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Evil on the Upswing

Things are looking bad on the whole smiting-dow-the-axis-of-evil front, WaPo reporters Peter Baker and Dafna Linza write. North Korea has developed several nuclear devices under the Bush administration watch, and Iran is briskly advancing its own (still reportedly civilian) nuclear programs. Iraq, meanwhile, well, let's just say that if we were in fact permitted to use the word "quagmire," it would save everyone a lot of time. "I'm tempted to say we're 1-2," says one administration official, "but that wouldn't be honest." Well, that's never stopped them before. . . No reports as yet on plans to rename the Axis of Evil the Surprisingly Sturdy Band of Freedom-Hating Nukes-Deploying Advocates of Violent Extremism.


U.S. Policy on "Axis of Evil" Suffers Spate of Setbacks [Washington Post]

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It started with them damn hats. (Image: Wikimedia Commons)

A guest post by "Knitsy McPurlson," which we suspect is not a real name.

Yr Wonkette is not the only website run by brilliant peoples unafraid to poke people with sharp, pointy sticks. Ravelry.com – a website for knitters, crocheters, and other folks interested in textiles and fiber arts – is poking people with knitting needles, which are very sharp indeed.

This past weekend, Ravelry.com's founders showed the world how easy it is to de-platform white nationalists and racists when they banned all "support of Donald Trump and his administration" from their website, concluding they "cannot provide a space that is inclusive of all and also allow support for open white supremacy." Seems like people smart enough to decode a knitting pattern are also smart enough to decode Trump's not-so-hidden message of racism and white nationalism.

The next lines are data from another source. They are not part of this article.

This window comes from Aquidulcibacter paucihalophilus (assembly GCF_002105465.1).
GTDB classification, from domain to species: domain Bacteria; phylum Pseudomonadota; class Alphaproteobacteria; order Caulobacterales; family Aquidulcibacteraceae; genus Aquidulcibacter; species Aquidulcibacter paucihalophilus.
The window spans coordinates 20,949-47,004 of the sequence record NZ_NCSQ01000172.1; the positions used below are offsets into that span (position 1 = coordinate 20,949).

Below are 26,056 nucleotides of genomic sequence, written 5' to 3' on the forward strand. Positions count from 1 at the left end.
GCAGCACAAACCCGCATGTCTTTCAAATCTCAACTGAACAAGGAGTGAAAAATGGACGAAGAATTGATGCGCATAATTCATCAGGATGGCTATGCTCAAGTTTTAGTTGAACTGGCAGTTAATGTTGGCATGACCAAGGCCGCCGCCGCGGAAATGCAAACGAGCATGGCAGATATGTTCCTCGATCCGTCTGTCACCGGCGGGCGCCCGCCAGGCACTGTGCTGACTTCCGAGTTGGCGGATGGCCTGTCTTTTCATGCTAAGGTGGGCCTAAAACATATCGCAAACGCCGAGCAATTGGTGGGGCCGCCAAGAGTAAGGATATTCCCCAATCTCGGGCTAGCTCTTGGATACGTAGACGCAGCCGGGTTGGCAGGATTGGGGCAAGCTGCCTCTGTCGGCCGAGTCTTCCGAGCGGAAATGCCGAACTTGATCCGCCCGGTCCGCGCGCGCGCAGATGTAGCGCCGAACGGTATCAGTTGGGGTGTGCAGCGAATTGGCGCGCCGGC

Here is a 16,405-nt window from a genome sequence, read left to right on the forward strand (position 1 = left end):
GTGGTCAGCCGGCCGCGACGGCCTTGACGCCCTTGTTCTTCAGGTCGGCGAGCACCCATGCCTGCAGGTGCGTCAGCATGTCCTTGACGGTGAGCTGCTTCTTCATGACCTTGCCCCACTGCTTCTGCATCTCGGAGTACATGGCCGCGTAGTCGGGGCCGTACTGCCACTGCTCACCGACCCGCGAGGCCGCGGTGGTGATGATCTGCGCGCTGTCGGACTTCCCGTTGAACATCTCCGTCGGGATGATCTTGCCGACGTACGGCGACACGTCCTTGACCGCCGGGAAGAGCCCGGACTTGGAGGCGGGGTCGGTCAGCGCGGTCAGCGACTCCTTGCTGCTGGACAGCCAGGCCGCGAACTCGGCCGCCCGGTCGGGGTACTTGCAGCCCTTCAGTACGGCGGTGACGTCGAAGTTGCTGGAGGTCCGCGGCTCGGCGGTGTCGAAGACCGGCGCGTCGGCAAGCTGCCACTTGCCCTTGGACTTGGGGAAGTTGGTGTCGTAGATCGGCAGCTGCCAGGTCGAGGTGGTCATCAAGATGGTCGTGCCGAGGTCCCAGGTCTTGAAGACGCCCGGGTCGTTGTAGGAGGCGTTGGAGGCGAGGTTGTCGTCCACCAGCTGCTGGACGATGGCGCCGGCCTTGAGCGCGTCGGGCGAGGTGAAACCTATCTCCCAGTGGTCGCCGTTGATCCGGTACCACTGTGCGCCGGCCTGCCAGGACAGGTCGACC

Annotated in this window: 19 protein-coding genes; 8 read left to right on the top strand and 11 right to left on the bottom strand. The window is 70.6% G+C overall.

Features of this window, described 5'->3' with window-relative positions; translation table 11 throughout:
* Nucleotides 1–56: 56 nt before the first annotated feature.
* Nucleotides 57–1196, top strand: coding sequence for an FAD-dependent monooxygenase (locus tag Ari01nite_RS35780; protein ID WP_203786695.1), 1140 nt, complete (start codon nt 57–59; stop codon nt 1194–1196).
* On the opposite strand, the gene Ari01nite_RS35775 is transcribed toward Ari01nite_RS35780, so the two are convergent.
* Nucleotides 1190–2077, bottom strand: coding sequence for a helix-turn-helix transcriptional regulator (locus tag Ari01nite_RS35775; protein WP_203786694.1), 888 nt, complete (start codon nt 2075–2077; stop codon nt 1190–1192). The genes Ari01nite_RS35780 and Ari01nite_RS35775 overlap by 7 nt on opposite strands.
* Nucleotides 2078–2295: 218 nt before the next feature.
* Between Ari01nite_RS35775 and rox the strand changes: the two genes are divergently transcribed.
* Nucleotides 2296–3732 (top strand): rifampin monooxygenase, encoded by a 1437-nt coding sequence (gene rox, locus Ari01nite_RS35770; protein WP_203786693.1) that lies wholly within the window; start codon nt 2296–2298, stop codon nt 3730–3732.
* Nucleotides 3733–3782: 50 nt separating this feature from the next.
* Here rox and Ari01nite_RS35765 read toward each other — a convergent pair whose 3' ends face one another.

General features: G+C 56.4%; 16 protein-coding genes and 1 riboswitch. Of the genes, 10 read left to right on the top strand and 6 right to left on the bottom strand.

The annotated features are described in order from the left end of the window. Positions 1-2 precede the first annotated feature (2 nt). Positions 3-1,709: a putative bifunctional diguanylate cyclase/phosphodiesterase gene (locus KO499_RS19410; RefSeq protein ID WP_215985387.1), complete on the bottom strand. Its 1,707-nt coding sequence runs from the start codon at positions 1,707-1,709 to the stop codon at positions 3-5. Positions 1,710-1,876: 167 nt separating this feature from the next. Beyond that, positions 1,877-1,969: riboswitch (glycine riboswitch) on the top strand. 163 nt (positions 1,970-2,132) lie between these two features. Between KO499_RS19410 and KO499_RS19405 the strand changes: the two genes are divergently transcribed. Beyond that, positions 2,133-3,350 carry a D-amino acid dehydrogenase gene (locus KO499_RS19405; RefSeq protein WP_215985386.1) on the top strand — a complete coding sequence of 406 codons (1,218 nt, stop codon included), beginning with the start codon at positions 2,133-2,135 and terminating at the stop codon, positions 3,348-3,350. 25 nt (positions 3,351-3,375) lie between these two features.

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One day, God willing, my grandchildren will click open their history textbooks and read about the Central American migrant internment camps. They'll learn about sick kids, locked in cages, kept hungry and dirty and cold for weeks on end, and they'll be horrified.

"Bubbie," they'll say, "how could this happen in America? How could there be toddlers sleeping on the ground without blankets, without soap or toothbrushes to clean themselves?"

"I don't know. I wish I had done more. I'm ashamed," I'll say. We will all have to answer for this atrocity. But some of us will have to answer more than others. Not just the archvillains like Stephen Miller and John Kelly, but the people who kept right on doing their jobs, even as those jobs morphed into defending concentration camps.

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